FACT: The Task Force is unable to make a recommendation for or against additional screening in women who have dense breasts because the evidence is unclear whether it will help these women. More research is encouraged.

    MYTH: There are no significant harms of screening for breast cancer.
    FACT: One serious potential harm of screening is overdiagnosis and overtreatment, or unneeded detection and treatment of cancer that would not have become a threat to a woman’s health during her lifetime.

    MYTH: Mammography screening is not covered by insurance companies because of the Task Force’s draft recommendation.
    FACT: The draft recommendation on breast cancer screening will not affect insurance coverage. Mammography is a screening service generally covered by all public and private insurance plans without co-pays or cost-sharing for patient. Individuals with questions should contact their health insurance provider.

    MYTH: The Task Force does not focus on women’s health.
    FACT: The Task Force cares deeply about the health of all Americans, and has many recommendations related to women’s health, including screenings for cervical cancer, intimate partner violence, and pregnancyrelated diabetes. Our goal is to empower women with the data so they can make the best health care decisions for themselves.

    MYTH: The Task Force does not recommend mammography screening.
    FACT: The Task Force recognizes that mammography is an important tool in reducing breast cancer deaths. The science shows that screening is most beneficial for women ages 50 to 74. The decision to start screening before age 50 should be an individual one, recognizing the potential benefits and potential harms.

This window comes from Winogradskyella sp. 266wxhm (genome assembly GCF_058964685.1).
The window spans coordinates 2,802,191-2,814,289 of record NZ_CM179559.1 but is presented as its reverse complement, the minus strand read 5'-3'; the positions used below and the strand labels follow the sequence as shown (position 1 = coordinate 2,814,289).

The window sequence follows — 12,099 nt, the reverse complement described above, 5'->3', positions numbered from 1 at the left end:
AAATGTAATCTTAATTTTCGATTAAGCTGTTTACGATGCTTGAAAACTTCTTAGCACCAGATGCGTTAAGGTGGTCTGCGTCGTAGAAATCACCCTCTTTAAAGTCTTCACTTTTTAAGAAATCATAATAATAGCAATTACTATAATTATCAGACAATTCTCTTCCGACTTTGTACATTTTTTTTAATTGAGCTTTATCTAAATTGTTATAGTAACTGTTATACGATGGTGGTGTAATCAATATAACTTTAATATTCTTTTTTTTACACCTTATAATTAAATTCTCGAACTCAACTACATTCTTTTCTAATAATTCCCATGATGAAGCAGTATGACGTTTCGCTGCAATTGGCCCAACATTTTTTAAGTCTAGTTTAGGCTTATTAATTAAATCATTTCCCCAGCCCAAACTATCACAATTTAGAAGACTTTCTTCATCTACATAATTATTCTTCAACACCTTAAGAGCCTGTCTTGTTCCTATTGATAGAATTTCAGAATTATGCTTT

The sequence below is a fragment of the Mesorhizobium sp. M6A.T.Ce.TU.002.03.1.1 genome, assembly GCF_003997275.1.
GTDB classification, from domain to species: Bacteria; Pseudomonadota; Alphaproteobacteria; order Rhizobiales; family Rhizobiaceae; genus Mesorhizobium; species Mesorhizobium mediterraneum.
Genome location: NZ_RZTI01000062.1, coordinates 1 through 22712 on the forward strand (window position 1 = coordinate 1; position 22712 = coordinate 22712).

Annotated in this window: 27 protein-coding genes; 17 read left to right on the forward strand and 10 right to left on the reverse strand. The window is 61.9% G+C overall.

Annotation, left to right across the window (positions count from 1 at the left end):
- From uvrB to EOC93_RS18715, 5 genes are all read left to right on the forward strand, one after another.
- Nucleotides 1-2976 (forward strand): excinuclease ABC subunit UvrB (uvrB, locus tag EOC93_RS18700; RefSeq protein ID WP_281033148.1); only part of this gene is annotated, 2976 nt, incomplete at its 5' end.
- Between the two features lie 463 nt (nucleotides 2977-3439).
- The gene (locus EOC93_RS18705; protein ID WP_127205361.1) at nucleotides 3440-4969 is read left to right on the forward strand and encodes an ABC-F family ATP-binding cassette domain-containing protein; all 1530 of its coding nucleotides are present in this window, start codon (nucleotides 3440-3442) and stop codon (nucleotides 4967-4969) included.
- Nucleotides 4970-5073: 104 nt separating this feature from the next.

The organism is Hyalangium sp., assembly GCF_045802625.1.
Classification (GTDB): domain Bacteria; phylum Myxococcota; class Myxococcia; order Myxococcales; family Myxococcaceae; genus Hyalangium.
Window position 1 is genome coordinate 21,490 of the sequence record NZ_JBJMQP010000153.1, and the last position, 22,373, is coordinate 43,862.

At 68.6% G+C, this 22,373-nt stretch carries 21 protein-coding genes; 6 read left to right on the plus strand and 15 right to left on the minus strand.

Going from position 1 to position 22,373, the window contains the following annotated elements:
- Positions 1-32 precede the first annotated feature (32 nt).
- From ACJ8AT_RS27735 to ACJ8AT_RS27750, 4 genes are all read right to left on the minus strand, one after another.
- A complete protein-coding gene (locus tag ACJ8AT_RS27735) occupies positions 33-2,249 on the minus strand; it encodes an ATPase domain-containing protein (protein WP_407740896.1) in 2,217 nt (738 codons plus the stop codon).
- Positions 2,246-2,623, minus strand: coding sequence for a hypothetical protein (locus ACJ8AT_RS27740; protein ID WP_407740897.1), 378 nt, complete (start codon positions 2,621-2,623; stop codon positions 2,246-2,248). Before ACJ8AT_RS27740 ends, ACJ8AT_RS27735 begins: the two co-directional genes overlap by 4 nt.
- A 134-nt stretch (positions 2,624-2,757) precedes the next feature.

• Some group of people, however, is not happy with the new draft guideline for breast cancer by the USPTF. These are excerpts from the stoptheguidelines.com website:

    “…That’s why we are concerned about new breast cancer screening recommendations proposed by the US Preventive Services Task Force (USPSTF or Task Force). The draft recommendations give annual mammograms for women ages 40-49 a “C” grade, meaning most women in this age group, according to the Task Force, do not need an annual exam. The proposed recommendations also state that women 50-74 need mammograms only every other year. You can review the proposed recommendations in more detail here.
    What’s at Stake?

    If finalized as proposed, the recommendations could limit access to lifesaving mammography exams. In light of the “C” grade, insurance companies would no longer be required to cover mammograms without cost sharing (co-payment or deductible) for women ages 40-49. The impact would be far reaching, affecting 22 million women between the ages of 40-49. This would include 2.8 million African American women, who have the highest rate of mortality from breast cancer and also are 45% less likely to have health insurance than white women.
    How Many Cancers Are We Willing to Miss?

    For many women in America, having to pay for a mammogram would be a deterrent to getting this critical exam. Women would continue to delay their mammogram or not go at all, meaning cancers would go undetected or caught at a later stage when mortality rates are higher and more invasive treatments are needed.
    Which of our mothers, wives, daughters, grandmothers, sisters, and friends is it okay to lose?
    Even More Accurate Exams are at Risk

    The Task Force also found the evidence regarding 3D mammography to be insufficient. It dismissed hundreds of peer-reviewed publications that clearly and consistently show 3D mammography significantly increases the detection of invasive cancer while reducing false positive recall rates – all of which are key concerns about conventional mammograms raised by the Task Force.”